MATTHEWS: Dangerous ‘cancel culture’ activism on the rise in aftermath of death of George Floyd

In this Nov. 6, 2016, file photo, San Francisco 49ers quarterback Colin Kaepernick, right, is greeted by New Orleans Saints quarterback Drew Brees at the end of an NFL football game in Santa Clara, Calif. As athletes and sports organizations around the world speak out against racial injustice in the wake of George Floyd’s death, Drew Brees drew sharp criticism after he reiterated his opposition to Colin Kaepernick’s kneeling during the national anthem in 2016. (AP Photo/D. Ross Cameron, File)

If you’ve never been on the receiving end of cancel culture activism or otherwise don’t pay much attention to political news, you might not be aware that the dangerous practice is on the rise in the aftermath of the death of George Floyd.

Floyd died in police custody on May 25 after now-former Minneapolis police officer Derek Chauvin had his knee on Floyd’s neck for nearly 9 minutes, according to the criminal complaint filed against Chauvin. For nearly three of those minutes, Floyd was unresponsive.

Chauvin is white; Floyd was black. Because of the racial make-up of the case, protesters led by Black Lives Matter activists have taken to the streets in cities across America ever since to march for justice for Floyd and against what they see as systemic racism in all parts of our society.

Floyd’s death was both senseless and tragic. But an unfortunate development in the weeks since Floyd’s death has been the resurgence of cancel culture.

Basically, cancel culture is when a mob of people, usually on the left, try to “cancel” or “void” a person’s accomplishments and/or livelihood because he or she says something that is allegedly offensive or not politically correct. The person says something the mob doesn’t like, and the rush is on to get the person fired or “canceled” for daring to keep an open mind or to otherwise think differently from the herd.

University of Chicago professor Harald Uhlig is one such person who has been on the receiving end of an attempt to serve a cancellation notice. Uhlig made the mistake of criticizing left-wing activist calls to “defund the police.” He also had the nerve to slam those who were looting and rioting in the name of justice for George Floyd.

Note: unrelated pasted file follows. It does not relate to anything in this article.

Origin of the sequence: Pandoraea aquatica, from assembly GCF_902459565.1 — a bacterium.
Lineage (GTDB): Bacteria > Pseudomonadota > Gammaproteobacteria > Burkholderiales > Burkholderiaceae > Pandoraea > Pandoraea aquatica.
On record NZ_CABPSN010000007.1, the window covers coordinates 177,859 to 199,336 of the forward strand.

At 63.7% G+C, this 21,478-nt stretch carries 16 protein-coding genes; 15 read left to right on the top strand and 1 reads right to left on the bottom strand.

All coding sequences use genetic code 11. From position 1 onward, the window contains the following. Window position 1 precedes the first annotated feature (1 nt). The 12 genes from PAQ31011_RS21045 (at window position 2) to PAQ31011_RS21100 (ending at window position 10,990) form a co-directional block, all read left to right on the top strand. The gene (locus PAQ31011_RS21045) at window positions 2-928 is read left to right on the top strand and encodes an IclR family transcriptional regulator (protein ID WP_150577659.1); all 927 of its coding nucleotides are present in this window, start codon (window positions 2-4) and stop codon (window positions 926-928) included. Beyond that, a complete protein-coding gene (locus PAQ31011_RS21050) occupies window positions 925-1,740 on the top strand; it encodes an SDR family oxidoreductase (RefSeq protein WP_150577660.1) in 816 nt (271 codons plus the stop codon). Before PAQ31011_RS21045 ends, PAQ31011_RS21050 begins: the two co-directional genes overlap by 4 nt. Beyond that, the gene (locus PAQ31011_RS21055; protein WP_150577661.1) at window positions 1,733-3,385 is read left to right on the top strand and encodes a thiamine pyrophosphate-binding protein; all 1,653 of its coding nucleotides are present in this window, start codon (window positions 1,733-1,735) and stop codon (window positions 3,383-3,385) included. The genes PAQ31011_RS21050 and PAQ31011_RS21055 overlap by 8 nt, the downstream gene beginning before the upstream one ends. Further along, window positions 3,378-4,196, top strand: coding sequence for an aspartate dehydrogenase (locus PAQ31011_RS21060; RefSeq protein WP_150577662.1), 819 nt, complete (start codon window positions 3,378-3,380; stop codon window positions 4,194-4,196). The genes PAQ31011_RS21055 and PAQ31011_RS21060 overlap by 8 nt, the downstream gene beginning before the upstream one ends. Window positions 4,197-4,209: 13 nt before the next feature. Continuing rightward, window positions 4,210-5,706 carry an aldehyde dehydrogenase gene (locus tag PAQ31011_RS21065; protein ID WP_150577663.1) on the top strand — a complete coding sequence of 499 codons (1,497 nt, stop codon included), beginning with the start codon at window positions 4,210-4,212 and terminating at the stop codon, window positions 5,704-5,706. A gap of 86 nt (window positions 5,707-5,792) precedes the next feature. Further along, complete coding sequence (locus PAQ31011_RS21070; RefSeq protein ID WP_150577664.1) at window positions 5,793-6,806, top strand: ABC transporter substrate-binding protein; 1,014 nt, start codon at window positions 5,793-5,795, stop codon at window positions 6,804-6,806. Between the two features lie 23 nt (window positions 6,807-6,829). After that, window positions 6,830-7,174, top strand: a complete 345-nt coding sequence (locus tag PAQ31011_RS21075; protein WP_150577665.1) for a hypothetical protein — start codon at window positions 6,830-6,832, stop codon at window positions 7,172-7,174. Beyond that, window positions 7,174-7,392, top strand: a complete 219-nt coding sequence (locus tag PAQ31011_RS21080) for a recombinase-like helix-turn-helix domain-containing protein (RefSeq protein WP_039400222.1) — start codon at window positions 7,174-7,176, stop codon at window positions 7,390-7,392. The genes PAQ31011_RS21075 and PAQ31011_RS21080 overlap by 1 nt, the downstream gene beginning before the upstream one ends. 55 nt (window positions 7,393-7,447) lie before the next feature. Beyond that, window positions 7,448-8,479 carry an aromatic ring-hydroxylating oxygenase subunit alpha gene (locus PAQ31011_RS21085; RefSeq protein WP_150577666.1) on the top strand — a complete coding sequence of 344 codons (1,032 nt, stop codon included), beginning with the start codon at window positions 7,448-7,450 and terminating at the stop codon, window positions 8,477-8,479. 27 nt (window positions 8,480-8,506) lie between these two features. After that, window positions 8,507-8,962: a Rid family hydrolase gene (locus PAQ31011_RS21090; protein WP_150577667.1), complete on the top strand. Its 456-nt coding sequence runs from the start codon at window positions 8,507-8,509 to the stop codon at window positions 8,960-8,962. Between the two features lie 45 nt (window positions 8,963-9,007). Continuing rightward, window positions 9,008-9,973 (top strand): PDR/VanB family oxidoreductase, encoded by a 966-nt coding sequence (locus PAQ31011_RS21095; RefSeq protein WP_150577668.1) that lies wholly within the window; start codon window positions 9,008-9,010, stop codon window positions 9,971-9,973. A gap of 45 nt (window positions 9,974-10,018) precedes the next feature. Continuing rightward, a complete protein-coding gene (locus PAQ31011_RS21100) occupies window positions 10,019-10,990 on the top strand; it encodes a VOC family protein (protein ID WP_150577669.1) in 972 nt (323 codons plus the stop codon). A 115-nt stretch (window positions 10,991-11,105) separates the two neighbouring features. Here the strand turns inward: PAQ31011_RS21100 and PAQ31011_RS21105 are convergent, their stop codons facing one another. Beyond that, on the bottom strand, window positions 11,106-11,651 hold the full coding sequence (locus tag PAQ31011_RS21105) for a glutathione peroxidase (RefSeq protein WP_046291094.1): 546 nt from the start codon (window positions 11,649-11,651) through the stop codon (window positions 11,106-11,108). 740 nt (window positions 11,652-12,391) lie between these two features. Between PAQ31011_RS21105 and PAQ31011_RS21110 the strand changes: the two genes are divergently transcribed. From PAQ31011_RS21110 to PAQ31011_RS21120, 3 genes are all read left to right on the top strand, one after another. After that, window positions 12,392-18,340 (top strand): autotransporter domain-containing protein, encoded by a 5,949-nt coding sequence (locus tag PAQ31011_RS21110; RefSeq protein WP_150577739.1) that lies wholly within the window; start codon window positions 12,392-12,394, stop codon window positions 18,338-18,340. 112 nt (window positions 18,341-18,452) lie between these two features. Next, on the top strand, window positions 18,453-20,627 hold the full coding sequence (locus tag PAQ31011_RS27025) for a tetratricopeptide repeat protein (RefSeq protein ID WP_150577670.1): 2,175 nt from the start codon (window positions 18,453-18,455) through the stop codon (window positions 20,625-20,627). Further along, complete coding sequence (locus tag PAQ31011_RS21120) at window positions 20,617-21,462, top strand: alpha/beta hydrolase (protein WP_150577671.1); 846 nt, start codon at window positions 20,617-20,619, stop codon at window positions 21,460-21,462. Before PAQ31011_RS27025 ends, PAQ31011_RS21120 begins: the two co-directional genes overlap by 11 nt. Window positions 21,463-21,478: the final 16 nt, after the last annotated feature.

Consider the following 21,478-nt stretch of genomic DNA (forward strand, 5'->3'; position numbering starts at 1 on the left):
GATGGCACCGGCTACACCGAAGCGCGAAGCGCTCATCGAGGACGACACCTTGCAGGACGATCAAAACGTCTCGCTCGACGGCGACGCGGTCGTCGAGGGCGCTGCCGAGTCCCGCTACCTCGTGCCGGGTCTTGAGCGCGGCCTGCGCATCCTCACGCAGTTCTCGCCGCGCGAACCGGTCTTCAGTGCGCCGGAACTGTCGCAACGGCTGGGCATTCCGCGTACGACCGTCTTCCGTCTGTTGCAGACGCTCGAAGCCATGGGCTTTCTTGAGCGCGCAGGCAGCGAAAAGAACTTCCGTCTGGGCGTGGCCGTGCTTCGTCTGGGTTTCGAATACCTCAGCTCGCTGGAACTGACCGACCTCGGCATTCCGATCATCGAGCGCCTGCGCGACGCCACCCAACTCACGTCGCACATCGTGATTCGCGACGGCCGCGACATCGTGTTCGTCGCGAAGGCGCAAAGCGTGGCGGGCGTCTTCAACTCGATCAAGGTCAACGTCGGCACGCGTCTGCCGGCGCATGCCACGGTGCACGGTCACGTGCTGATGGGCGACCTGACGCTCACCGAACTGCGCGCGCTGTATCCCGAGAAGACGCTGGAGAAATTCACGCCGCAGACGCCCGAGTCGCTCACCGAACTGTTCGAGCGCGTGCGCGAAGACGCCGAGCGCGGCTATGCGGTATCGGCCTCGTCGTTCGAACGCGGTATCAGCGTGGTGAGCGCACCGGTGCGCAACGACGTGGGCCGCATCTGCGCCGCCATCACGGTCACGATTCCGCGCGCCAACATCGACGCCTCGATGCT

For that, the cancel mob says Uhlig should be removed from his position as editor of the Journal of Political Economy as soon as possible. Apparently expressing opinions shared by a majority of the American people when it comes to calls to defund the police and condemning the despicable looting and rioting that happened during some protests did not go over well with some University of Michigan professors, who launched a petition to get him canceled from his distinguished position at the paper.

Popular New Orleans Saints quarterback Drew Brees was blasted by other pro-sports icons after he expressed his belief during an interview that he would “never agree with anybody disrespecting the flag of the United States of America or our country” by kneeling during the national anthem, as former NFL QB Colin Kaepernick and others have done to protest racial injustice. Both of Brees’s grandfathers served in WWII, something in which Brees takes immense pride.

“I think what you do by standing there and showing respect to the flag with your hand over your heart, is it shows unity. It shows that we are all in this together, we can all do better and that we are all part of the solution,” Brees stated.

For this opinion, Brees was mocked and ridiculed to the point he apologized multiple times for alleged racial insensitivity. It still wasn’t enough for the cancel mobs, who will now boo him every time he takes the field for a game.

Former Indianapolis Colts coach Tony Dungy had a great response to the backlash that followed Brees’s comments.

“[Brees] can’t be afraid to say that and we can’t be afraid to say, ‘Okay Drew, I don’t agree with you, but let’s talk about this and let’s sit down and talk about it,’” Dungy advised. “We can’t just say any time something happens and we don’t agree with it, ‘Hey I’m done with that and I’m done with this person.’ That doesn’t make sense. We have to be better than that.”


Stacey Matthews has also written under the pseudonym Sister Toldjah and is a regular contributor to RedState and Legal Insurrection.